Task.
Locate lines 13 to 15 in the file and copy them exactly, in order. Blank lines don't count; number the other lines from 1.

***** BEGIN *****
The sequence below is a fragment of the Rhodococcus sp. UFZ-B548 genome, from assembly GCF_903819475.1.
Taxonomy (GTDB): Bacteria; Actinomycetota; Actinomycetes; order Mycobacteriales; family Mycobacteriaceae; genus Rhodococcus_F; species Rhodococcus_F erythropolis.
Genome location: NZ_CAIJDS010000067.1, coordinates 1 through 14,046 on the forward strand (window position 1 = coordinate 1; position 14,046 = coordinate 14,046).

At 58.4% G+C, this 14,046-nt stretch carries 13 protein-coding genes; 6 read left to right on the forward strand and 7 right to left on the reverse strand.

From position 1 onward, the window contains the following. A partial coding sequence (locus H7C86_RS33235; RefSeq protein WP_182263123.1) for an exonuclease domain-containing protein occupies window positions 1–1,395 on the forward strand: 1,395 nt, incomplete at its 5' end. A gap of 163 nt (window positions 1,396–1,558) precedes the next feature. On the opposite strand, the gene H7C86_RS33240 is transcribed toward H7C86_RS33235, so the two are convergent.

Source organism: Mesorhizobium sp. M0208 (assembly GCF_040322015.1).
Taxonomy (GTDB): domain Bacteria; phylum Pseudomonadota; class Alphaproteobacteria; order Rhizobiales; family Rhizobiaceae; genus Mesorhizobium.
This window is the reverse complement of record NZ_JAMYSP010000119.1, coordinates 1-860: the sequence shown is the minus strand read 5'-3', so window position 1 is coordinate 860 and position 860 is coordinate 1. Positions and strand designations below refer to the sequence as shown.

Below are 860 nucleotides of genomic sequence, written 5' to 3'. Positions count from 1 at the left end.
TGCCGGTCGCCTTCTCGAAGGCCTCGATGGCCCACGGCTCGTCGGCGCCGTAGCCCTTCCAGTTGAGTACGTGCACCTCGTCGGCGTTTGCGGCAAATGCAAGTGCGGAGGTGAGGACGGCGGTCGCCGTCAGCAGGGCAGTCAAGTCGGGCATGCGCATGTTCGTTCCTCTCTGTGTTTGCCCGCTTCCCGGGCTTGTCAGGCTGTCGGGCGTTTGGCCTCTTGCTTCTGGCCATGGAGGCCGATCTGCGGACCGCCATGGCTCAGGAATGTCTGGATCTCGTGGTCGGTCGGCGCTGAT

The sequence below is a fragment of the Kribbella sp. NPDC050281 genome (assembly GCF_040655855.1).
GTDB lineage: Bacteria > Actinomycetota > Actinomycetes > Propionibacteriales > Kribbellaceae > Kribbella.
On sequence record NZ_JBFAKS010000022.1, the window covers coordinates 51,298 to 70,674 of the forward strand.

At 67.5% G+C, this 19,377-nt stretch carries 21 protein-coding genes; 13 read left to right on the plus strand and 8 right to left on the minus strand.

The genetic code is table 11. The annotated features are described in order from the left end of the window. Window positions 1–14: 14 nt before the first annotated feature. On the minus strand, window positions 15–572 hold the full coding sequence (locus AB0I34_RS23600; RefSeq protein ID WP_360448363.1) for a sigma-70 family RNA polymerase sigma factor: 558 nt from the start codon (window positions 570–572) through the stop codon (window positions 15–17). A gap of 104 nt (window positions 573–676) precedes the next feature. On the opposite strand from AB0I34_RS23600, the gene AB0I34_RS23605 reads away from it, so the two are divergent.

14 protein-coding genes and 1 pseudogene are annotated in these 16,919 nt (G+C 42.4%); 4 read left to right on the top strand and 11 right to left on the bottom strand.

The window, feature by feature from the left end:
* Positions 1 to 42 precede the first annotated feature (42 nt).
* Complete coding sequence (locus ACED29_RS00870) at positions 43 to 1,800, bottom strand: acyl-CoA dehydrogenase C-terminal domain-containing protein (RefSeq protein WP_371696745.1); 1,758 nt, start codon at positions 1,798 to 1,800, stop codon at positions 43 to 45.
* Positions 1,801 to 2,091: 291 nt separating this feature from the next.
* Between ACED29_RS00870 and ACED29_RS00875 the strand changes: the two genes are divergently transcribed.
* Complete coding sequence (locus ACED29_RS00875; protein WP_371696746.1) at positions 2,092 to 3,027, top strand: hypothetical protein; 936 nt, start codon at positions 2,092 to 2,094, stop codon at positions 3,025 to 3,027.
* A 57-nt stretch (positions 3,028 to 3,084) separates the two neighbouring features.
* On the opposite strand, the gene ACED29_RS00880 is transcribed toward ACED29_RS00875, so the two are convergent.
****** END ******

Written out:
On sequence record NZ_JBFAKS010000022.1, the window covers coordinates 51,298 to 70,674 of the forward strand.

At 67.5% G+C, this 19,377-nt stretch carries 21 protein-coding genes; 13 read left to right on the plus strand and 8 right to left on the minus strand.

The genetic code is table 11. The annotated features are described in order from the left end of the window. Window positions 1–14: 14 nt before the first annotated feature. On the minus strand, window positions 15–572 hold the full coding sequence (locus AB0I34_RS23600; RefSeq protein ID WP_360448363.1) for a sigma-70 family RNA polymerase sigma factor: 558 nt from the start codon (window positions 570–572) through the stop codon (window positions 15–17). A gap of 104 nt (window positions 573–676) precedes the next feature. On the opposite strand from AB0I34_RS23600, the gene AB0I34_RS23605 reads away from it, so the two are divergent.